Using Serial Data Type with Informix Dynamic Server and WebSphere
Published 27 June 2003
Authors: Chuck Ballard
A problem was encountered when trying to use a Serial Data Type with IDS 9.4 and WebSphere V5. The application needed to have a unique number generated for the primary key field as new records were inserted into IDS. However, WebSphere looks for a primary key value of "0" for a new record. To bypass this problem Sequence Objects were used instead of the Serial Data Type.
In the IBM Redbook Using Informix Dynamic Server with WebSphere, SG24-6948, a sample application was developed that uses JSPs, html pages, servlets, entity-driven beans and message-driven beans. The application is used to query, insert, and update data on Informix Dynamic Server (IDS). Data insertion is performed through an entity bean, and, in our case, a container managed persistence bean. That way the data is inserted is through a primary key and the data insertion is performed on the customers table that has customer_num as a primary key. This column was defined as a serial data type, and caused a problem when using the entity bean. For serial data types there are two ways to insert data:
1. Insert value 0, so the system generates the next unique value for the column.
2. Specify a unique number in the column.
The first option is the simplest one since many applications may be accessing the server and inserting data into the table. The problem with this is that the conversion of value 0 to the next unique integer number is performed on the database server. So after inserting the new value the entity bean has to query this row and update the other columns. This did not work for our application because WebSphere was looking for a primary key of value 0 instead of the unique number generated by IDS.
The solution for this problem is to use sequence objects. This database object was introduced with IDS 9.40 and is described in Chapter 2 of the previously mentioned redbook. A sequence object generates unique numbers on the server, so we used this second approach to insert serial values. First we create a sequence object using dbaccess:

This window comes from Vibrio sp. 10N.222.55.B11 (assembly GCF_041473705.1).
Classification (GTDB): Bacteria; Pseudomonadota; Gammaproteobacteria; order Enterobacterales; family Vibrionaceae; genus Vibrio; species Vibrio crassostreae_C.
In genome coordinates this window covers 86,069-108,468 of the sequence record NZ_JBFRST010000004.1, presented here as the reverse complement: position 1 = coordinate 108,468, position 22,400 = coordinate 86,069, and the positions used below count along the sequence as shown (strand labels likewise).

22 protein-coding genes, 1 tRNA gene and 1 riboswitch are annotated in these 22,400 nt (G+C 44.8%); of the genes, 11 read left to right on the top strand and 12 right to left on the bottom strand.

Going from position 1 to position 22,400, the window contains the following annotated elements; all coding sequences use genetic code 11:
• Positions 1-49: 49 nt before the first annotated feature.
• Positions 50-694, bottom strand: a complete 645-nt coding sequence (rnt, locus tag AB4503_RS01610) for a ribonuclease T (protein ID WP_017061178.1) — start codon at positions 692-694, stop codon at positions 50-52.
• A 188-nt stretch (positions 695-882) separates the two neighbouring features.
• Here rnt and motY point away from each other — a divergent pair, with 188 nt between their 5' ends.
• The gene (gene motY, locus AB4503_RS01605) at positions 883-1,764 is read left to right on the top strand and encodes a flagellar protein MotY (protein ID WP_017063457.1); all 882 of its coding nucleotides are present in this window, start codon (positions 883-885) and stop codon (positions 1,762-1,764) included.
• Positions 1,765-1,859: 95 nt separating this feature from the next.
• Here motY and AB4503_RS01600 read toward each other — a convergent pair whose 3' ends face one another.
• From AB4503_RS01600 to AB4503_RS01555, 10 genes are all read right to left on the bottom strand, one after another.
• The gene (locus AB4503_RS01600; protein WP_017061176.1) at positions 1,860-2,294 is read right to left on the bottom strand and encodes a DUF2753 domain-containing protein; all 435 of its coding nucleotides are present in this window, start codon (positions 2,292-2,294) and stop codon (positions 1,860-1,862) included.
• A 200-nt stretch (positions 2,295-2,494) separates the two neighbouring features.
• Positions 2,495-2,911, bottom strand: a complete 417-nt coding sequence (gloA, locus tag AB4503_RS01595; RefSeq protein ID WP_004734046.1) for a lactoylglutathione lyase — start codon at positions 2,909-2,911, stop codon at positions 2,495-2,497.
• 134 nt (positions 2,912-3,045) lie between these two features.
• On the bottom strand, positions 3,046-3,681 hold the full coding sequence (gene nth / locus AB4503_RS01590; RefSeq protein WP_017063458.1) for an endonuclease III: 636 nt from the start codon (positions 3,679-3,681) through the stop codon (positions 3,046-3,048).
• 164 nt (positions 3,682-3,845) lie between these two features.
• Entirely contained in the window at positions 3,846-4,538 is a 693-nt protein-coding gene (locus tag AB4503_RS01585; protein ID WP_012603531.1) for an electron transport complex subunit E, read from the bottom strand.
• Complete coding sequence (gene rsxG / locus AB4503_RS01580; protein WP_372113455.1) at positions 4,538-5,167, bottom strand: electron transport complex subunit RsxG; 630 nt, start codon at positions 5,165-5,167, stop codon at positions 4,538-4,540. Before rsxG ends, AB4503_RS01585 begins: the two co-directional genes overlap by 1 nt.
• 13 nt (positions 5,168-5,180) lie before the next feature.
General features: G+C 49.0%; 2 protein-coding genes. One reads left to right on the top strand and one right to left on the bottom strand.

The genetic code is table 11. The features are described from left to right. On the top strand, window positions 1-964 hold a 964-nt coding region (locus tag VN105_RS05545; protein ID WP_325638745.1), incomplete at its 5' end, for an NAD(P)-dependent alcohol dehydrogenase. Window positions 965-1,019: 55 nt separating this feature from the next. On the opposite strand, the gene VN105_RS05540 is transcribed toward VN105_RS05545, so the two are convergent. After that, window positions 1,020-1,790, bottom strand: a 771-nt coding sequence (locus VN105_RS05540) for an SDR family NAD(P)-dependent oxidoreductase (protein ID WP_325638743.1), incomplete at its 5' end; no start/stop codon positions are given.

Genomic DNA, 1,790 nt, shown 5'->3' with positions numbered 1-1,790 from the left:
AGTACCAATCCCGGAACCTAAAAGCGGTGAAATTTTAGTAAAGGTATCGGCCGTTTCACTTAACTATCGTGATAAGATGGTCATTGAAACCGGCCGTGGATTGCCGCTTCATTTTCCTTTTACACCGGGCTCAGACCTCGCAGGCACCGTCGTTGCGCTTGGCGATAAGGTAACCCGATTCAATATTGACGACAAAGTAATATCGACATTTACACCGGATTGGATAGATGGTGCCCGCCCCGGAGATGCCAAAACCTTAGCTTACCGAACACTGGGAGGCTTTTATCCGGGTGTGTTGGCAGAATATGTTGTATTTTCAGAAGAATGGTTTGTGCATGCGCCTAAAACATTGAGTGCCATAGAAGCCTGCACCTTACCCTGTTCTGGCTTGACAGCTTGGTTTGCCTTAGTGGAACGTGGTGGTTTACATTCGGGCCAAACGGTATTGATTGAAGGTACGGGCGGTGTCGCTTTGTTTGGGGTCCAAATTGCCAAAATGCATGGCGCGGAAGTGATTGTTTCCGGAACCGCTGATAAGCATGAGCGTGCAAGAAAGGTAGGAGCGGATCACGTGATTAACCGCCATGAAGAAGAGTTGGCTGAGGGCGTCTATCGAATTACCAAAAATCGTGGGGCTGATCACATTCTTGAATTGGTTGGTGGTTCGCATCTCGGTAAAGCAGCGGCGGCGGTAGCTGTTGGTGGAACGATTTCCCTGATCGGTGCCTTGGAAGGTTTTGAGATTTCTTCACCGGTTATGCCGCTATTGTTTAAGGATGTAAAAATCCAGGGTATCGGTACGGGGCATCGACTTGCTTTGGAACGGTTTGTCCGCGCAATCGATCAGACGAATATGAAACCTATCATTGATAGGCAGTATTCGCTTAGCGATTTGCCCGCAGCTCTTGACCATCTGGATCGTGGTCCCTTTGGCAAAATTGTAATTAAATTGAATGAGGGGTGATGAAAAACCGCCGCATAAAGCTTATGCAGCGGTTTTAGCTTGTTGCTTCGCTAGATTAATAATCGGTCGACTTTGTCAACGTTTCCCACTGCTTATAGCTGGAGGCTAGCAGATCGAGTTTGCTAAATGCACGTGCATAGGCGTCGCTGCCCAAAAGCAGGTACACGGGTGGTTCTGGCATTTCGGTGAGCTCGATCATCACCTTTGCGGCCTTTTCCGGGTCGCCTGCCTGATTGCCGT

create sequence custnum start 150 increment 1
The command above creates a sequence object that starts with value 150 and increments it by 1.
Note: In our case we only used the stores_demo database for the sample applications so the first record inserted has a customer_num of 150.
Now that we have our sequence object we can determine the next unique value. In our application we run the following SQL statement before an insert:
select custnum.nextval from systables where tabid=1
This statement returns the unique value that we can specify during the insertion of a new customer record. By doing this we avoided the problem caused by the serial data type.
This material has not been submitted to any formal IBM test and is published AS IS. It has not been the subject of rigorous review. IBM assumes no responsibility for its accuracy or completeness. The use of this information or the implementation of any of these techniques is a client responsibility and depends upon the client's ability to evaluate and integrate them into the client's operational environment.
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